'One cannot make good films without passion'

...say Swapna and Priyanka Dutt, the producers of the National-Award winning Mahanati (Nadigaiyar Thilagam)
'One cannot make good films without passion'

Mahanati was a film that redefined a lot of things for Telugu cinema and the people associated with it. The female-centric film, which fetched a National Award for Keerthy Suresh, was produced by the sister duo Swapna and Priyanka Dutt. The sisters feel that the recognition has added a lot of responsibility on their shoulders. "We are extra careful now when picking scripts and we have also set a couple of goals for the upcoming years," says Priyanka.
It's easy to assume they would want to produce another critically acclaimed film, but Swapna says that commercial success is more important for them now. "Only if we deliver a commercial hit, we will get the chance to produce our next film (laughs). If the film also gains critical acclaim, that would be fantastic." Priyanka quickly clarifies that Mahanati was a winner in both aspects. "It doesn't often happen like that. Mahanati is a very rare film. We want to make good and sensible films like that."
Was it a conscious decision to make a woman-centric film, being female producers? "We are not the typical 'feminists'. We didn't want take up a female-centric story just because we belong to the same gender. We just love to tell stories and if we find a worthy one, we will produce it without a second thought. For instance, if we come across a story revolving around a child, we would love to take that up too," says Swapna.

People usually say that one should not take work home, but that clearly isn't the case with Swapna and Priyanka. They feel belonging to the same family makes them more productive. "It is extremely advantageous. We have the same mindset and we belong to the same environment. We get extra time to discuss cinema. It is actually nice to take work back home," says Swapna. Priyanka reveals this wasn't the case when they worked together for the first time on Yevade Subramanyam. "We had our share of fights back then and we learnt about each other. But Mahanati was pretty much a smooth ride, as we did year-long pre-production work for it."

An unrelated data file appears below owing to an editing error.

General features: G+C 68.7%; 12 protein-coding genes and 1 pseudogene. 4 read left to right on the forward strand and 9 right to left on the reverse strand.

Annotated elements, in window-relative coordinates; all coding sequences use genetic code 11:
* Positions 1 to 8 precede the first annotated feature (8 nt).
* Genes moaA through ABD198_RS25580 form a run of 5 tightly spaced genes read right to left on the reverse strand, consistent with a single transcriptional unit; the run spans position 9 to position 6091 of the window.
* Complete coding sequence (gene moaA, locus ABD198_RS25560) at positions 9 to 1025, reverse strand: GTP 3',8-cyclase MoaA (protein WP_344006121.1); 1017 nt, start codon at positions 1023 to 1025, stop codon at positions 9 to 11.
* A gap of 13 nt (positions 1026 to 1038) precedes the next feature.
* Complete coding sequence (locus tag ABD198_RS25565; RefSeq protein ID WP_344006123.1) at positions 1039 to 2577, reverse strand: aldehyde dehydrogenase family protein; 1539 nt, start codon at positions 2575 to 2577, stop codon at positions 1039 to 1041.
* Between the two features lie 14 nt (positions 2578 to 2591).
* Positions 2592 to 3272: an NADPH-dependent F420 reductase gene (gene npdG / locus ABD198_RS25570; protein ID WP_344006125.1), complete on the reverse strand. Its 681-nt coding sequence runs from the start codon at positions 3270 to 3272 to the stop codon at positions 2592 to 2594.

Both Swapna and Priyanka attribute their passion towards cinema to their father Aswani Dutt, the founder of Vyjayanthi Movies. "While we are running a sprint, our father is running a non-stop marathon. He is so passionate and energetic for his age. Seeing him motivates us to run forward," says Swapna. "Our father is our supreme source of energy. Apart from him, seeing our film on the big screen encourages us to aim for greater things," adds Priyanka.

The sister have seen their fair share of highs and lows in the film industry, producing films individually and under their father's banner, before delivering a hit together with Yevade Subramanyam. Swapna says the toughest part of being a film producer is rising back from a failure. "I started my career earlier than Priyanka, and I've seen both greater successes and failures. Getting back on your leg to produce a new film after a dud isn't easy. We did that before Yevade Subramanyam, and thankfully everything turned favourable for us." Priyanka feels that getting the distributors, actors and technicians to believe in them was a tough task. "We have to start all over again, and gain the trust of everyone. It isn't easy."  

Asked if it's an additional challenge to make films in an industry dominated by men, Swapna says, "Right from the beginning of our career, we have never felt that cinema is dominated by men. It may be because we hail from a family which has been into films for more than fifty years. But,that said, things have changed a lot in the past few years and women have started to take up out-of-the-box roles like editing. It feels great to be a part of the change." She feels that the last fifteen years have been extremely progressive. "Earlier cinema was not considered a respectable job for women. Even during the early 2000s, the situation was like that. Now, things have changed and people have a better understanding of cinema and it has become an organised industry."

Swapna and Priyanka are waiting to announce their next production venture, once again helmed by Nag Ashwin. They also have a couple of projects lined up under their father's production house. I can't help but ask them this one question — Which do they think is more important to become a producer, talent or money? They reply in unison: "Both! And above that one should have passion."
Swapna credits their father for inspiring this passion in them. "He used to be on the sets and recording theatres actively supervising the way every film of his shapes up. We've seen him building his own baby." Priyanka adds that one can excel in many other businesses with just talent and money, but passion is necessary to make a good film. "If a person is just good at handling money and people, there are a lot of other business where the prospect of them being successful is higher. But making films is risky. When you're making cinema, you have to do it with passion."  

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